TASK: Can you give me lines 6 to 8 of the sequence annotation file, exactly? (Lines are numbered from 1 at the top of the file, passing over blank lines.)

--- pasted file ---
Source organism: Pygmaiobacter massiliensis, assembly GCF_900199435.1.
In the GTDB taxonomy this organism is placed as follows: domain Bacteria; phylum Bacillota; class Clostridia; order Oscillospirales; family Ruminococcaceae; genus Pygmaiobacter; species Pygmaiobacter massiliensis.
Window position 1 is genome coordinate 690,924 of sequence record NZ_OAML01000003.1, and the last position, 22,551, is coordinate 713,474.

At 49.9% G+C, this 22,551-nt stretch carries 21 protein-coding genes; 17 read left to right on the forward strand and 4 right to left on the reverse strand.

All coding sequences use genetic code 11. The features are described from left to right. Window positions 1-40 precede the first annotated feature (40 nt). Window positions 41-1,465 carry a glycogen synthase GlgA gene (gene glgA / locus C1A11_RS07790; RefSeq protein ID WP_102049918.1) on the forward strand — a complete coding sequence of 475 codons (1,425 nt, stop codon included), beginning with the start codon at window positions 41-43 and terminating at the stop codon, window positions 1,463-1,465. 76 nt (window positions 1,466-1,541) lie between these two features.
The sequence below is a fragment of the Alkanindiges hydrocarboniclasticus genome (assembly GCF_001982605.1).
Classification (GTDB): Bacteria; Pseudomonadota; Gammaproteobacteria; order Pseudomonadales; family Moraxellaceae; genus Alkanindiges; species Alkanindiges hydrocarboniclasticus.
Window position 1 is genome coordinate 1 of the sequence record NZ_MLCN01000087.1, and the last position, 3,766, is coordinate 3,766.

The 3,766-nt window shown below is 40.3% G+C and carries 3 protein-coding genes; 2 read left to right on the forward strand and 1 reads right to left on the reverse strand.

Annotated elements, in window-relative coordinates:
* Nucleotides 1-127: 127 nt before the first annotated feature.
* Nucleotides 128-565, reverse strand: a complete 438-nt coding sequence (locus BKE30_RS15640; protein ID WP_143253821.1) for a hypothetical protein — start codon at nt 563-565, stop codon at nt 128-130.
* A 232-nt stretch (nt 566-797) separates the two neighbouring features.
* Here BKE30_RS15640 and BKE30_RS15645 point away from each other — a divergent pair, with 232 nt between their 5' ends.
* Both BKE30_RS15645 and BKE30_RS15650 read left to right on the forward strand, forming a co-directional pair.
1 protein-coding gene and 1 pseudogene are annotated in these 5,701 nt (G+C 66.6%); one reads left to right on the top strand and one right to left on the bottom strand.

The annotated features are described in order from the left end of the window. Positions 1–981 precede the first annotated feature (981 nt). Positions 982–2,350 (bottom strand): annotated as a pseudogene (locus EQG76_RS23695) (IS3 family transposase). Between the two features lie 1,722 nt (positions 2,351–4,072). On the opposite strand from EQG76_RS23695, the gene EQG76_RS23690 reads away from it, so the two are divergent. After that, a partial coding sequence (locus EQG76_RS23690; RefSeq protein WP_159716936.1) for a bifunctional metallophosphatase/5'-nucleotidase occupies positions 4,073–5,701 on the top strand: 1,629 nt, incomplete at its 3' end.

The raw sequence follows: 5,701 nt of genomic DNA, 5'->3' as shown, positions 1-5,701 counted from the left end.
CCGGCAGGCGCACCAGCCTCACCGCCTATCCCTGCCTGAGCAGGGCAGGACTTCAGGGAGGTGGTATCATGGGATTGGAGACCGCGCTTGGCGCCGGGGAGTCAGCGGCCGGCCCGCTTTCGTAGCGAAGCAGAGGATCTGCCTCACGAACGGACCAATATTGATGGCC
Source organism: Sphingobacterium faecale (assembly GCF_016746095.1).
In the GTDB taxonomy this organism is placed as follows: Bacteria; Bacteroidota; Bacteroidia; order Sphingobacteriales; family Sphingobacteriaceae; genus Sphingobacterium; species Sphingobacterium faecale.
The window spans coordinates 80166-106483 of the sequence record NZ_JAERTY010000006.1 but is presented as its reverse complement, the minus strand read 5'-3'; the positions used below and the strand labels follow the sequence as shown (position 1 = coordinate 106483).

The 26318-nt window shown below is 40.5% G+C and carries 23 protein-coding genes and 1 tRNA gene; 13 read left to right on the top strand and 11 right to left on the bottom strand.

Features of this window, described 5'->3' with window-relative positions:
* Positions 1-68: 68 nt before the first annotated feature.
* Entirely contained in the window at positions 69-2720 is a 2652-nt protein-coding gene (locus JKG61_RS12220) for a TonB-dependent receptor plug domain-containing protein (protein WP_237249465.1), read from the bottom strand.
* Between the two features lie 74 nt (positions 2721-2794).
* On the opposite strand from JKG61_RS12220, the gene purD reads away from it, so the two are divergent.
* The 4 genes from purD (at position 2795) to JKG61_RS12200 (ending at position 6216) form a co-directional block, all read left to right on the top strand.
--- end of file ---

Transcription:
The sequence below is a fragment of the Alkanindiges hydrocarboniclasticus genome (assembly GCF_001982605.1).
Classification (GTDB): Bacteria; Pseudomonadota; Gammaproteobacteria; order Pseudomonadales; family Moraxellaceae; genus Alkanindiges; species Alkanindiges hydrocarboniclasticus.
Window position 1 is genome coordinate 1 of the sequence record NZ_MLCN01000087.1, and the last position, 3,766, is coordinate 3,766.